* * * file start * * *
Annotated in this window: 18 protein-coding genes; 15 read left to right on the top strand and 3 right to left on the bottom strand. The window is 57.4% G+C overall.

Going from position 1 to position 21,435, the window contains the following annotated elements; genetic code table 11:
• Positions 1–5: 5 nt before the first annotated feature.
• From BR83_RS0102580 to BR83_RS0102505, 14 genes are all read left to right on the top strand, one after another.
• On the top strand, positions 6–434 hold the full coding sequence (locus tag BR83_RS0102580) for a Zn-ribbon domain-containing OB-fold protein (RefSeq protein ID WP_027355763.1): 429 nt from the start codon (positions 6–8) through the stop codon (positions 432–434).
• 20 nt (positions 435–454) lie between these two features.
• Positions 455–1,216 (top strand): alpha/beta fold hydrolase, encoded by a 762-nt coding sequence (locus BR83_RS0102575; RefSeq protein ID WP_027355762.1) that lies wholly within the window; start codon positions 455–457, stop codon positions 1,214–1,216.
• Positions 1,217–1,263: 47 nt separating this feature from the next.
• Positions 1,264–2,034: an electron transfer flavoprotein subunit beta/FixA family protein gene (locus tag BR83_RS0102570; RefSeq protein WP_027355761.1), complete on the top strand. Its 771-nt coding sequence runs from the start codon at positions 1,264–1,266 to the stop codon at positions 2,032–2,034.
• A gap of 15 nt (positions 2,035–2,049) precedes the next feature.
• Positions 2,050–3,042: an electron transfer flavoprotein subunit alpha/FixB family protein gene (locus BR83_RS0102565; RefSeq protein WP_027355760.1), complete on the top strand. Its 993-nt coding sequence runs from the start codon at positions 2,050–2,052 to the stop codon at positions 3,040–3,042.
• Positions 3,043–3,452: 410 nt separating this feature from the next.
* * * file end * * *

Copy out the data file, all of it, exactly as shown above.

Annotated in this window: 18 protein-coding genes; 15 read left to right on the top strand and 3 right to left on the bottom strand. The window is 57.4% G+C overall.

Going from position 1 to position 21,435, the window contains the following annotated elements; genetic code table 11:
• Positions 1–5: 5 nt before the first annotated feature.
• From BR83_RS0102580 to BR83_RS0102505, 14 genes are all read left to right on the top strand, one after another.
• On the top strand, positions 6–434 hold the full coding sequence (locus tag BR83_RS0102580) for a Zn-ribbon domain-containing OB-fold protein (RefSeq protein ID WP_027355763.1): 429 nt from the start codon (positions 6–8) through the stop codon (positions 432–434).
• 20 nt (positions 435–454) lie between these two features.
• Positions 455–1,216 (top strand): alpha/beta fold hydrolase, encoded by a 762-nt coding sequence (locus BR83_RS0102575; RefSeq protein ID WP_027355762.1) that lies wholly within the window; start codon positions 455–457, stop codon positions 1,214–1,216.
• Positions 1,217–1,263: 47 nt separating this feature from the next.
• Positions 1,264–2,034: an electron transfer flavoprotein subunit beta/FixA family protein gene (locus tag BR83_RS0102570; RefSeq protein WP_027355761.1), complete on the top strand. Its 771-nt coding sequence runs from the start codon at positions 1,264–1,266 to the stop codon at positions 2,032–2,034.
• A gap of 15 nt (positions 2,035–2,049) precedes the next feature.
• Positions 2,050–3,042: an electron transfer flavoprotein subunit alpha/FixB family protein gene (locus BR83_RS0102565; RefSeq protein WP_027355760.1), complete on the top strand. Its 993-nt coding sequence runs from the start codon at positions 2,050–2,052 to the stop codon at positions 3,040–3,042.
• Positions 3,043–3,452: 410 nt separating this feature from the next.